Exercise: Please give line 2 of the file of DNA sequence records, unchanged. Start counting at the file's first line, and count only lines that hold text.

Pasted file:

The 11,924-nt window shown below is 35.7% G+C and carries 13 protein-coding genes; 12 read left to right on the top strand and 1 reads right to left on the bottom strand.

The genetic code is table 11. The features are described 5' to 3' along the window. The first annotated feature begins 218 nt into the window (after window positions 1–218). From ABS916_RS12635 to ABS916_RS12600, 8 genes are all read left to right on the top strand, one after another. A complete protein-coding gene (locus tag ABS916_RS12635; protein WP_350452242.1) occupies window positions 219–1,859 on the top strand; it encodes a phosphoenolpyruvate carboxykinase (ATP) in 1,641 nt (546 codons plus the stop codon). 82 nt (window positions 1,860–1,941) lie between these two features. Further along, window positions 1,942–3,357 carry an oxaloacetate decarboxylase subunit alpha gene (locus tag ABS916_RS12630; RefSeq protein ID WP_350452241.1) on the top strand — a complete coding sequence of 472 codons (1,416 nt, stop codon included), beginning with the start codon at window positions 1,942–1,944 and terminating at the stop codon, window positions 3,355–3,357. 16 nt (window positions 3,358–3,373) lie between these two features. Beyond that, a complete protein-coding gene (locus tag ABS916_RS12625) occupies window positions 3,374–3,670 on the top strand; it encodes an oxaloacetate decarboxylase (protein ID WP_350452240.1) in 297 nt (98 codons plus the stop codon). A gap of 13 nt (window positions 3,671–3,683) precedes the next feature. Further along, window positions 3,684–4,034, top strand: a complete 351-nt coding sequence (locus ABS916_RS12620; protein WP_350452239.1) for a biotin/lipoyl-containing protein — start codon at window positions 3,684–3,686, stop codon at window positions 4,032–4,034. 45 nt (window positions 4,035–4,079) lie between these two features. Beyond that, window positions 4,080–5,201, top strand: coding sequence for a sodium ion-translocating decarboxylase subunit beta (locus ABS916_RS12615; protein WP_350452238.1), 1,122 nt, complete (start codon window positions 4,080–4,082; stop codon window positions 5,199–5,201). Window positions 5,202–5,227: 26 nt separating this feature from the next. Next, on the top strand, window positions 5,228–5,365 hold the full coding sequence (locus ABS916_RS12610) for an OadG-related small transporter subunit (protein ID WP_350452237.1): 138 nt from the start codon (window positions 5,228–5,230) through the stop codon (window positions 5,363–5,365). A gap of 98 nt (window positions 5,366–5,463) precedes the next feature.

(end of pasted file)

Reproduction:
The genetic code is table 11. The features are described 5' to 3' along the window. The first annotated feature begins 218 nt into the window (after window positions 1–218). From ABS916_RS12635 to ABS916_RS12600, 8 genes are all read left to right on the top strand, one after another. A complete protein-coding gene (locus tag ABS916_RS12635; protein WP_350452242.1) occupies window positions 219–1,859 on the top strand; it encodes a phosphoenolpyruvate carboxykinase (ATP) in 1,641 nt (546 codons plus the stop codon). 82 nt (window positions 1,860–1,941) lie between these two features. Further along, window positions 1,942–3,357 carry an oxaloacetate decarboxylase subunit alpha gene (locus tag ABS916_RS12630; RefSeq protein ID WP_350452241.1) on the top strand — a complete coding sequence of 472 codons (1,416 nt, stop codon included), beginning with the start codon at window positions 1,942–1,944 and terminating at the stop codon, window positions 3,355–3,357. 16 nt (window positions 3,358–3,373) lie between these two features. Beyond that, a complete protein-coding gene (locus tag ABS916_RS12625) occupies window positions 3,374–3,670 on the top strand; it encodes an oxaloacetate decarboxylase (protein ID WP_350452240.1) in 297 nt (98 codons plus the stop codon). A gap of 13 nt (window positions 3,671–3,683) precedes the next feature. Further along, window positions 3,684–4,034, top strand: a complete 351-nt coding sequence (locus ABS916_RS12620; protein WP_350452239.1) for a biotin/lipoyl-containing protein — start codon at window positions 3,684–3,686, stop codon at window positions 4,032–4,034. 45 nt (window positions 4,035–4,079) lie between these two features. Beyond that, window positions 4,080–5,201, top strand: coding sequence for a sodium ion-translocating decarboxylase subunit beta (locus ABS916_RS12615; protein WP_350452238.1), 1,122 nt, complete (start codon window positions 4,080–4,082; stop codon window positions 5,199–5,201). Window positions 5,202–5,227: 26 nt separating this feature from the next. Next, on the top strand, window positions 5,228–5,365 hold the full coding sequence (locus ABS916_RS12610) for an OadG-related small transporter subunit (protein ID WP_350452237.1): 138 nt from the start codon (window positions 5,228–5,230) through the stop codon (window positions 5,363–5,365). A gap of 98 nt (window positions 5,366–5,463) precedes the next feature.